Remember when car subscriptions were going to be the next big thing, about three years ago? Manufacturers like Audi, Cadillac, Mercedes, BMW, and Volvo offered plans, and subscribers could pay a monthly fee to drive a selection of models rather than having to commit to one car for several years. It seemed intriguing, and had a lot of people wondering, ‘are car subscriptions the new lease?‘
And the answer, at least for now, seems to be ‘probably not’.
Where are they now?
Most of the subscription programs have shuttered entirely, scaled back significantly, or haven’t expanded to additional geographical areas as initially anticipated.
Porsche’s Passport program (now called Porsche Drive) is only available in 5 U.S. cities. Audi Select was shut down in January of this year. Mercedes pulled the plug on its Collection program in 2020, after two years of low sales. It never expanded beyond its pilot cities of Nashville, Atlanta, and Philadelphia. Book by Cadillac shut down in 2019, then announced that it would return in 2020, but as of this writing its website still says that.
Access by BMW also wound down at the beginning of 2021, saying that it ‘was always intended to be a pilot.’ But we have to imagine that if it had been successful they would have continued it without interruption.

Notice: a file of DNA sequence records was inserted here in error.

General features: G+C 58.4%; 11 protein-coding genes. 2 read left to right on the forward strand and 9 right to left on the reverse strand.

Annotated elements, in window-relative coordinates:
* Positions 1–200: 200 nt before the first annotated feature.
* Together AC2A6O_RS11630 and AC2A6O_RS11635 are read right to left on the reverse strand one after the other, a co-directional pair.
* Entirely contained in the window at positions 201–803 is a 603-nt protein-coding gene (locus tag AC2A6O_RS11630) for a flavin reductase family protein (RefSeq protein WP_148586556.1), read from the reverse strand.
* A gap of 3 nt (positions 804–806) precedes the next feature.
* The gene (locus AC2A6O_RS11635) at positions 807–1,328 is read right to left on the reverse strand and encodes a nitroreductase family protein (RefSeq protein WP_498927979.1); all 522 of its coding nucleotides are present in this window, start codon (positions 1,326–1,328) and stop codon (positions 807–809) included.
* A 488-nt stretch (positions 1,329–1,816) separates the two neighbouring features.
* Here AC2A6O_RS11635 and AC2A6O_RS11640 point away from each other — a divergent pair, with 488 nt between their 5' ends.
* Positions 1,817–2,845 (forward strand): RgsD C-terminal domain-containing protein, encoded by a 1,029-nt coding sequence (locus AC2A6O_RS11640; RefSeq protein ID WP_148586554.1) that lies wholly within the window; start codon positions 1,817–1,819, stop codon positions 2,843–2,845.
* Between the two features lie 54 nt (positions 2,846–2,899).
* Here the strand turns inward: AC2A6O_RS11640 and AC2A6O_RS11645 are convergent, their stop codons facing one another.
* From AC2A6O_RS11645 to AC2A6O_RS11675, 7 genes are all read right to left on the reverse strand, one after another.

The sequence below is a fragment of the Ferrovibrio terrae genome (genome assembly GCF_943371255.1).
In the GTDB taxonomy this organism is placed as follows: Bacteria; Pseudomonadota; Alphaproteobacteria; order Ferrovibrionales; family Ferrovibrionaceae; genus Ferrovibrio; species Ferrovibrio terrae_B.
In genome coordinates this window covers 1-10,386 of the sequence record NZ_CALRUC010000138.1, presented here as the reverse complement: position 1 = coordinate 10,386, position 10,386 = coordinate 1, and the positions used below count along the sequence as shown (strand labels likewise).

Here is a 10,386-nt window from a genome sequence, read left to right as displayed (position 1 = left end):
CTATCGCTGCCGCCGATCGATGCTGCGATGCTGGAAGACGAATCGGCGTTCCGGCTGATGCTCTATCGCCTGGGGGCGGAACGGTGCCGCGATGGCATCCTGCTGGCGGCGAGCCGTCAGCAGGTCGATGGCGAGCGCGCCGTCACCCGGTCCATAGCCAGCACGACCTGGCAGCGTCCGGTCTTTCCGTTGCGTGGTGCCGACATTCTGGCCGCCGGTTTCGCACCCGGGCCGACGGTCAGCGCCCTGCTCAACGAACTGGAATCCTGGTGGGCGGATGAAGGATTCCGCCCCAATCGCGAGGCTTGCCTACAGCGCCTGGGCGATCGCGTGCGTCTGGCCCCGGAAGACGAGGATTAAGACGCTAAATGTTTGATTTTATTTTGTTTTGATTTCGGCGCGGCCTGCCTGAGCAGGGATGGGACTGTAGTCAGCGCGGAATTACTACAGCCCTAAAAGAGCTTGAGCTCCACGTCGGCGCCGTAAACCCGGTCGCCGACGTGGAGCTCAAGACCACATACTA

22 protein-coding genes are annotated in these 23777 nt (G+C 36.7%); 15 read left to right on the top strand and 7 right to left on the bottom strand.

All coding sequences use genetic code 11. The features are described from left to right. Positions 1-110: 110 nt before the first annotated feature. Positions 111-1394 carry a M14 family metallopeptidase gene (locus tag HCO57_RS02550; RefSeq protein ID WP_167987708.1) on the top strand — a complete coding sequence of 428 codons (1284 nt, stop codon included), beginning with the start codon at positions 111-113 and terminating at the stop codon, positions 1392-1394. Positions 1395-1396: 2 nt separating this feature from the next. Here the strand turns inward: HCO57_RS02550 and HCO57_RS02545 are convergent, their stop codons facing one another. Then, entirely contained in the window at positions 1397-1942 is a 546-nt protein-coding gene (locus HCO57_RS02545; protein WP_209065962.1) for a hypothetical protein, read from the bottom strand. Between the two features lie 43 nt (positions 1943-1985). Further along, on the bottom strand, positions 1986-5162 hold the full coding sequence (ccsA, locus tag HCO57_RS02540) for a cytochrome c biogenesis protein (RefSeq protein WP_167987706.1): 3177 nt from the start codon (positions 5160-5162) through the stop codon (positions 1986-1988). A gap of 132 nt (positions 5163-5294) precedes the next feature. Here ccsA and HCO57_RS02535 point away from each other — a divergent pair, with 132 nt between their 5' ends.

Care by Volvo, after a rocky start, is still going, but it’s less flexible than most of the other concepts. Like most other subscription plans, it includes insurance, but it’s more like a traditional lease—you don’t have the option to switch cars as you could with most of the other programs. And you’re basically signing a two-year lease. (Though apparently you can get out after four months, with no termination fee, if you decide it’s not for you.)
What went wrong?
It’s hard to know exactly why most of the car leasing programs failed, but one theory is cost. Most of these programs were quite expensive. And often the very most desirable models.
Sure, you can drive a Cayenne one week, and a Cayman the next with Porsche’s Passport program, but you can’t get a flagship 911 unless you spring for the $3,100 per month tier. And even then you won’t get access to the most premium models like the Turbo, Targa, or GTS.
Several manufacturers found that many clients don’t like the inconvenience of switching personal items from car to car every time they change models. Even a fairly fastidious driver has things like phone chargers, sunglasses, change, gum, safety or sports gear in the trunk, etc. It’s a hassle to move all that, and there’s a good chance you’ll accidentally leave something in the last car.
We’re not sure if availability (or lack thereof) is an issue with these programs, but it seems plausible that you might not be able to get exactly the car you want when you want it. And in fact it’s probably likely that you’ll never get exactly the car you’d choose if you were buying—things like particular options, external and interior colors, wheels, etc. Which, even if you’re not buying the car, might be a little disappointing—especially if you’re paying a couple thousand dollars a month for the subscription.
Will they be back?
Maybe with some restructuring these programs will be more attractive to drivers. Or maybe this is an idea ahead of its time, that will eventually catch on. For now, it looks like most manufacturers will stick with the standard purchase and lease options.